Manhattan office market shows signs of life

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From left: 30 Rockefeller Center, a rendering of Four World Trade Center and the Empire State Building

Manhattan’s commercial office market shows signs of a long-awaited
rebound, as new leasing activity jumped to 7.6 million square feet during
the first quarter of 2011, marking the highest figure since the third quarter of
2006, according to data released today by Cushman & Wakefield.

The improving market helped property sales more than double to $5.5
billion from $2.3 billion in the year-ago quarter, while the office vacancy
rate fell to 10 percent from 10.5 percent at the end of December. Leasing
was up by 1.9 million square feet, or 34 percent higher than during first-
quarter 2010.

“On top of a very strong fourth quarter for new leasing activity, we’ve
kicked off 2011 with even more momentum from pent up demand and
decisive moves on the part of Manhattan businesses and organizations,”
said Joseph Harbert, COO for Cushman & Wakefield’s New York Metro
region. “The strongest indicator of a shift in market direction is positive
absorption, and this quarter’s activity has really demonstrated that demand is
outweighing supply in the market today.”

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He said Manhattan had 439,000 square feet of positive absorption, which
indicates more space is being leased, when compared with the amount of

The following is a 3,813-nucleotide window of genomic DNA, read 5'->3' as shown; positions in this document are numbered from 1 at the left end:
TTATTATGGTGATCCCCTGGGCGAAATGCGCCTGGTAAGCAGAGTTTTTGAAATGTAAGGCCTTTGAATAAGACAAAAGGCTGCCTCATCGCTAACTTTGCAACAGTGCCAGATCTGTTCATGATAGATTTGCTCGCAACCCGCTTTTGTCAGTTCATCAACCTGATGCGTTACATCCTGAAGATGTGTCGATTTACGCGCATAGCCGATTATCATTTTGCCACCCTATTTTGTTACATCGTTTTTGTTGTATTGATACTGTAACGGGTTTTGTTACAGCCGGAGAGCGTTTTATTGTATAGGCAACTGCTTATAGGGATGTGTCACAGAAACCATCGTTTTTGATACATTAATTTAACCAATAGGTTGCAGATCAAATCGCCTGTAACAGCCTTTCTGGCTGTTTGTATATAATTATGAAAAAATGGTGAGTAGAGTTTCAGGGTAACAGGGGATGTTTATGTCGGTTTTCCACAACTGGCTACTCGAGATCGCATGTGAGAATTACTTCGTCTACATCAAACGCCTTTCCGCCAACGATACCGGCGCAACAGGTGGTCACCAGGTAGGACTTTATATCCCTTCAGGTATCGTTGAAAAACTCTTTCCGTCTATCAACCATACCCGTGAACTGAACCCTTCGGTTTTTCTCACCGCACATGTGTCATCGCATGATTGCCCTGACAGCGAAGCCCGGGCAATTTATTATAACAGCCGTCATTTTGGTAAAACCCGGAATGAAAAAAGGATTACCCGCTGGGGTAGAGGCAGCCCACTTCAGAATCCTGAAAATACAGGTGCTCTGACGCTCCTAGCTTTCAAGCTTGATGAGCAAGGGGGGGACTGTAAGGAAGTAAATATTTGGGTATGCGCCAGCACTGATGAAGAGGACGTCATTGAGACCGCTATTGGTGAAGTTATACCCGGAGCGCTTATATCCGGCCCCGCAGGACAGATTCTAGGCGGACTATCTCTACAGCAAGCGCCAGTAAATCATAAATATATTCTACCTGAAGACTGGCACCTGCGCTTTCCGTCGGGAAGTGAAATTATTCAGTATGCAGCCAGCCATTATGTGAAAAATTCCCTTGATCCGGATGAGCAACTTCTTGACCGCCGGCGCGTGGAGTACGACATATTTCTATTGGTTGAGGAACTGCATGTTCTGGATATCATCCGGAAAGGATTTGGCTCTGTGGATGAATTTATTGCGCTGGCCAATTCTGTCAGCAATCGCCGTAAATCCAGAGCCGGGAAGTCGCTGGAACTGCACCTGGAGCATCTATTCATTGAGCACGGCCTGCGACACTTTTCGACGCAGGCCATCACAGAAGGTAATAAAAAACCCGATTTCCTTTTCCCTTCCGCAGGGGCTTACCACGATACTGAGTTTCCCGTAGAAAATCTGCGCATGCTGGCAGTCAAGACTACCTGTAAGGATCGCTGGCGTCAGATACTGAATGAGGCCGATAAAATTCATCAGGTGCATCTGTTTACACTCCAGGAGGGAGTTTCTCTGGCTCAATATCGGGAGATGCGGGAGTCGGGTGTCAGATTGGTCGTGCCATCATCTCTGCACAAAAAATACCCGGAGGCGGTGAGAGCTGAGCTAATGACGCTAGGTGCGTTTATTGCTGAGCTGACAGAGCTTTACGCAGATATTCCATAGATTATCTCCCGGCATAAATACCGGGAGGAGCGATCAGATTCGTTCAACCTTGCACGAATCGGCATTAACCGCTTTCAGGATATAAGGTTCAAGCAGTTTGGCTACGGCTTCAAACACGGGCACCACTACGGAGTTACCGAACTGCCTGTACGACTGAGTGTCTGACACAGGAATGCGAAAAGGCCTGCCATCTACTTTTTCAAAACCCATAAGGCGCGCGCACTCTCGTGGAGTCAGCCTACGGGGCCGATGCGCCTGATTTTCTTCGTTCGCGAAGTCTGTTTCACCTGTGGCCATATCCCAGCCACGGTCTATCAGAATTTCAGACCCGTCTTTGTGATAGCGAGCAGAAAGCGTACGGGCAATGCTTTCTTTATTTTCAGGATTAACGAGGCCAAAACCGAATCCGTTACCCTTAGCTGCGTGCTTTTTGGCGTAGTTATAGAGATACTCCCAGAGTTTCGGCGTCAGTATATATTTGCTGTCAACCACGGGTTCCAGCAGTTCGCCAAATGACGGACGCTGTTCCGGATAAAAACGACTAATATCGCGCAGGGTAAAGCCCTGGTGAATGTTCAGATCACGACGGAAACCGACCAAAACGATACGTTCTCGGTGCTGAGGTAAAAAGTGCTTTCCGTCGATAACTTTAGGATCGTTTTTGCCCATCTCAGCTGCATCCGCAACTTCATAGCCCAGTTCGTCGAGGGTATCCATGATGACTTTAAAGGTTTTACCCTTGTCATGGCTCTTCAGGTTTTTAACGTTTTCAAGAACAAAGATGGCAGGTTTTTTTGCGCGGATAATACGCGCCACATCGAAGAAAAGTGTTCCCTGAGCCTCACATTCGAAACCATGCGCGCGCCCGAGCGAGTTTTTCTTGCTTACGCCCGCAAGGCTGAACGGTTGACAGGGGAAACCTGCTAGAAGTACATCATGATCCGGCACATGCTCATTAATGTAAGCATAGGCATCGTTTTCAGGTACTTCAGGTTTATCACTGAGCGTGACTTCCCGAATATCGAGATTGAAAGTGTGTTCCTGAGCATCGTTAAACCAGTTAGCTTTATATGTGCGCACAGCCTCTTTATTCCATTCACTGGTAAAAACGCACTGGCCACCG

space available on the market.

During the quarter, several major leases were signed, including a 619,000-
square-foot lease by the city at Four World Trade Center, a 482,000-square-
foot lease at the Empire State Building by Li & Fung and a 420,000 square-
foot-lease at 30 Rockefeller Center by Lazard.

All three of Manhattan’s major submarkets, Midtown, Midtown South and
Downtown, showed declines in vacancy. Midtown’s vacancy rate fell to 10.3
percent from 10.6 percent at the end of December and from 12.6 percent in
the year-ago quarter. Midtown South’s vacancy rate fell to 8 percent, from
8.6 percent at the end of December and from 9.9 percent a year ago. The
downtown vacancy rate fell to 10.5 percent, compared with 11.5 percent at
the end of the quarter. Despite the positive momentum, vacancies are up 0.5
percent from a year ago.

The sublease rate fell to 1.5 percent from 1.9 percent at the end of December
and from 2.6 percent a year ago. Sublease space represents only 15.4 percent
of all available office space, down from a peak of 28.2 percent in April